In the video games they play, the television shows they watch, the older kids and siblings they are influenced by, girls and boys in the tween years—roughly age nine to thirteen—are inundated with sexual themes that are likely going to confuse them and send them the wrong messages about sexuality. In a piece on CNN, a score of child development experts weigh in on the harm these messages can do and how parents should respond when confronted with these uncomfortable tween situations.
One mom said she has seen and heard her 10-year-old son and his friends talk about the size of the women’s breasts and the men’s private parts in the video games they play, in addition to the six-pack abs of male characters.
“They’ll zoom in on one of the guys and say, ‘Look how big his private parts are,'” the mom told CNN. When the 10-year-old asked her when he was going to have a six-pack, “I told him ten-year-olds don’t have six-packs,” she said. “He says he can’t wait until he’s twelve so he can work out on the adult floor of the gym. I try to stress that being healthy is the most important thing.”
Diane Levin, Ph.D., coauthor of “So Sexy So Soon” and professor of education at Wheelock College in Boston, said that kids are getting the message that their value as a person is determined by their appeal to the opposite sex and buying the right things and looking the right way.
Various studies have revealed that girls who are obsessed with their appearance are more likely to start smoking, become depressed, and develop an eating disorder, while teen girls who value themselves for their sexual attractiveness are more likely to do risky (read: stupid) things like have sex without condoms because they are afraid to assert themselves, focus less on academics and be less physically active.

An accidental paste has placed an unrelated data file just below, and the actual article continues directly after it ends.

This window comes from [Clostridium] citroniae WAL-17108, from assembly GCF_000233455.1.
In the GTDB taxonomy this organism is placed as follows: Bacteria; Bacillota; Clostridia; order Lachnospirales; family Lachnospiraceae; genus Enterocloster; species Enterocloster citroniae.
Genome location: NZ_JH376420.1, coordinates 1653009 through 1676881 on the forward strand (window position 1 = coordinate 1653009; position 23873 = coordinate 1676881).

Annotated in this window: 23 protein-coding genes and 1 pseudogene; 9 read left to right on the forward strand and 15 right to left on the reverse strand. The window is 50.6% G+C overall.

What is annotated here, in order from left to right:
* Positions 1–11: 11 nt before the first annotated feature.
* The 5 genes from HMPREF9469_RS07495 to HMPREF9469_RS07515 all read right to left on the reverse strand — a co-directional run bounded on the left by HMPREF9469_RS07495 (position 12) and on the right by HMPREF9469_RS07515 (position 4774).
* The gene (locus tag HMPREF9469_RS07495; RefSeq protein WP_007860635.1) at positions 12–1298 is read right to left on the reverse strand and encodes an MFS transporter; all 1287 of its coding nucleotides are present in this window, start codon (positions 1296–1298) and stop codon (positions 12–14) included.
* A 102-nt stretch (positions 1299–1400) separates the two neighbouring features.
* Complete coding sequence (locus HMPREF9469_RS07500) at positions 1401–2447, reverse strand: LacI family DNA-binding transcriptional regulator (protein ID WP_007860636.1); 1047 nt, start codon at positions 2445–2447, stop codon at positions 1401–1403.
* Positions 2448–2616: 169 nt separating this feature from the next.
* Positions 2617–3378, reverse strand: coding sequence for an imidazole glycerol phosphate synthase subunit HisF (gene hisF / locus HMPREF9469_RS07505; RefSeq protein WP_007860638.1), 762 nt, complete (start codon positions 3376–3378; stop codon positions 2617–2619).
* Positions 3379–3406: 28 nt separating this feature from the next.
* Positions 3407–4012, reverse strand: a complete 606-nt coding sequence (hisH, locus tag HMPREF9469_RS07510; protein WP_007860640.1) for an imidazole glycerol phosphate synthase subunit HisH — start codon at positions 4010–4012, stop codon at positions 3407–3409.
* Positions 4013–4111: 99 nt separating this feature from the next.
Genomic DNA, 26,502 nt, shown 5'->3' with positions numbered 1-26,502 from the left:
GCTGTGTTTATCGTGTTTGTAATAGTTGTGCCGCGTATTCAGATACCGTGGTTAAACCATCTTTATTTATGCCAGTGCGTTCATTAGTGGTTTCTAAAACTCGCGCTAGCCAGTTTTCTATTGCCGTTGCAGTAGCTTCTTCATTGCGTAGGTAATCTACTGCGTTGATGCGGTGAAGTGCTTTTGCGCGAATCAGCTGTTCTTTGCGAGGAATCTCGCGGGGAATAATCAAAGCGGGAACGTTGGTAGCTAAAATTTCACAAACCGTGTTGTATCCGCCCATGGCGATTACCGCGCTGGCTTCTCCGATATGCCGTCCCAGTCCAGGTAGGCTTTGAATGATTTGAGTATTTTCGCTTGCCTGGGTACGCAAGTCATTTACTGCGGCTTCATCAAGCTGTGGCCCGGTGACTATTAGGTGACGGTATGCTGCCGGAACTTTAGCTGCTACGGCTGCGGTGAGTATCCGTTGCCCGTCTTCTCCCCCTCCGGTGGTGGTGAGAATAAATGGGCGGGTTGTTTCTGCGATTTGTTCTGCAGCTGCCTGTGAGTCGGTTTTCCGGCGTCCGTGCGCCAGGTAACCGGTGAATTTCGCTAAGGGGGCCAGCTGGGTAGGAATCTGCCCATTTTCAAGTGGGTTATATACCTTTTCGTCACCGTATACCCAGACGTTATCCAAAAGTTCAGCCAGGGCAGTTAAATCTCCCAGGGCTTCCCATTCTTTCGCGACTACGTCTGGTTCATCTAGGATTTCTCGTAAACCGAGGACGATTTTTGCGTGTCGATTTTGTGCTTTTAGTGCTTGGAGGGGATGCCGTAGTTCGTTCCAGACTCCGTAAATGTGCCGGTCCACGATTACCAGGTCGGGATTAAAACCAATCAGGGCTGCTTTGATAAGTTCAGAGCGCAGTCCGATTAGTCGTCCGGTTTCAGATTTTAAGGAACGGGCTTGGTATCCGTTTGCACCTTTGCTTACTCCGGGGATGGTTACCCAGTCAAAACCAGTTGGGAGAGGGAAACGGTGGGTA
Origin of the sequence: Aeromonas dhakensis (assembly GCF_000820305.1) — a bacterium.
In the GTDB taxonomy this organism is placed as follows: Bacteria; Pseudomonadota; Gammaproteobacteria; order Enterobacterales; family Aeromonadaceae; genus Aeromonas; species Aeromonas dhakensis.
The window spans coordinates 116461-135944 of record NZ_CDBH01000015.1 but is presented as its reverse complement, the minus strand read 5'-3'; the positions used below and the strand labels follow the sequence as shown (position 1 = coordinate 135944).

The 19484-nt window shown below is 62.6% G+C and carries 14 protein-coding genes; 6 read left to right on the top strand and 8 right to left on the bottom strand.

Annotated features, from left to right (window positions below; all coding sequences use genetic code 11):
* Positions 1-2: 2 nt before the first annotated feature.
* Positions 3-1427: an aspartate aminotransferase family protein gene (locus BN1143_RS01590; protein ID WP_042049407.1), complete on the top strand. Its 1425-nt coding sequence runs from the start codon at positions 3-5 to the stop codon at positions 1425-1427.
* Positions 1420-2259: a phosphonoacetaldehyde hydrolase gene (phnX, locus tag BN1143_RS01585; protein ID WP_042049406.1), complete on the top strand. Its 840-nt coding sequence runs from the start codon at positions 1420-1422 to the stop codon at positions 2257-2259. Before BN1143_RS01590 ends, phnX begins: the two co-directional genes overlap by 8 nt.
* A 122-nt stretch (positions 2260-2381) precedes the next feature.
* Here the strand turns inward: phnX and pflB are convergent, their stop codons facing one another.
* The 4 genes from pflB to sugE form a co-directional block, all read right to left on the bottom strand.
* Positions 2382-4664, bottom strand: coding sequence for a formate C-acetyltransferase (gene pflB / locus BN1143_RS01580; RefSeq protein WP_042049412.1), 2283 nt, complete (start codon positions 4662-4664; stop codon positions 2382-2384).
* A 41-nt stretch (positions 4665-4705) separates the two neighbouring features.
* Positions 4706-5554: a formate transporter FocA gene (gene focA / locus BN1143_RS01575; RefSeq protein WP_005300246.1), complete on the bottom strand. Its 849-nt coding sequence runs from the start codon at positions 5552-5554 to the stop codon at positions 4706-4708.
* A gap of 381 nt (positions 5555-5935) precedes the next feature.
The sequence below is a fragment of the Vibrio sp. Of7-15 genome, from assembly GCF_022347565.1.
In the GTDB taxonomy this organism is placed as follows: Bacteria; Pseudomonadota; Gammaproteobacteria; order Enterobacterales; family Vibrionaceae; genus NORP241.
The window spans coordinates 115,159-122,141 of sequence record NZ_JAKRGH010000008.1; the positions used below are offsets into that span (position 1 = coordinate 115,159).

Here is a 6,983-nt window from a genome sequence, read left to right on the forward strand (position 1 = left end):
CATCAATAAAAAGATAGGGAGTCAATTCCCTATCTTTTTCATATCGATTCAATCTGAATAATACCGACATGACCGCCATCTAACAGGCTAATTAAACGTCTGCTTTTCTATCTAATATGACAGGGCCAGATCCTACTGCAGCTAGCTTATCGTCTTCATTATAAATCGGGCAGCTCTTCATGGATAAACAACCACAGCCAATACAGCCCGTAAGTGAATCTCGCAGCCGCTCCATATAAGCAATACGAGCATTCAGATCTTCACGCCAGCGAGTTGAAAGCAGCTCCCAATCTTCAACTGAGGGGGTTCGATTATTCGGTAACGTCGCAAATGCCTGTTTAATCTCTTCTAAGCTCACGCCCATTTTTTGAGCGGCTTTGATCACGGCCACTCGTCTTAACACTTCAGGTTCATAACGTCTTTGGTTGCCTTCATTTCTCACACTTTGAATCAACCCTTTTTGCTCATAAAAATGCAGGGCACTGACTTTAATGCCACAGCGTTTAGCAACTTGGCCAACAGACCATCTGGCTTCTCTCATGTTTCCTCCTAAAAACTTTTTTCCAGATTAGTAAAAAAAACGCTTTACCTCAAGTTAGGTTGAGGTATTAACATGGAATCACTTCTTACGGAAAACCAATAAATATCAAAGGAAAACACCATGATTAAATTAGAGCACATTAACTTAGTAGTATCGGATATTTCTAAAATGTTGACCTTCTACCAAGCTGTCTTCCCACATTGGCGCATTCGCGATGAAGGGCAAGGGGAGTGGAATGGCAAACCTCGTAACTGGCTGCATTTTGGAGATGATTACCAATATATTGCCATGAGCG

For boys, when they feel they the need an attractive girlfriend and be sexually active and tough to be accepted and thought of as cool, they can easily become depressed if they feel they don’t measure up.
“When kids judge each other based on their looks, they don’t learn how to have caring, connected relationships,” said Jean Kilbourne, Ed.D., coauthor of So Sexy So Soon. “Both boys and girls may be at risk of developing body-image problems and loss of self-esteem if they strive to look sexy when they’re still too young.
Experts say the good news is that tweens are still young enough for their parents to have more influence over them than their peers and the media, so continuing to talk to them and get them to see where their thinking is wrong or harmful can go extremely far.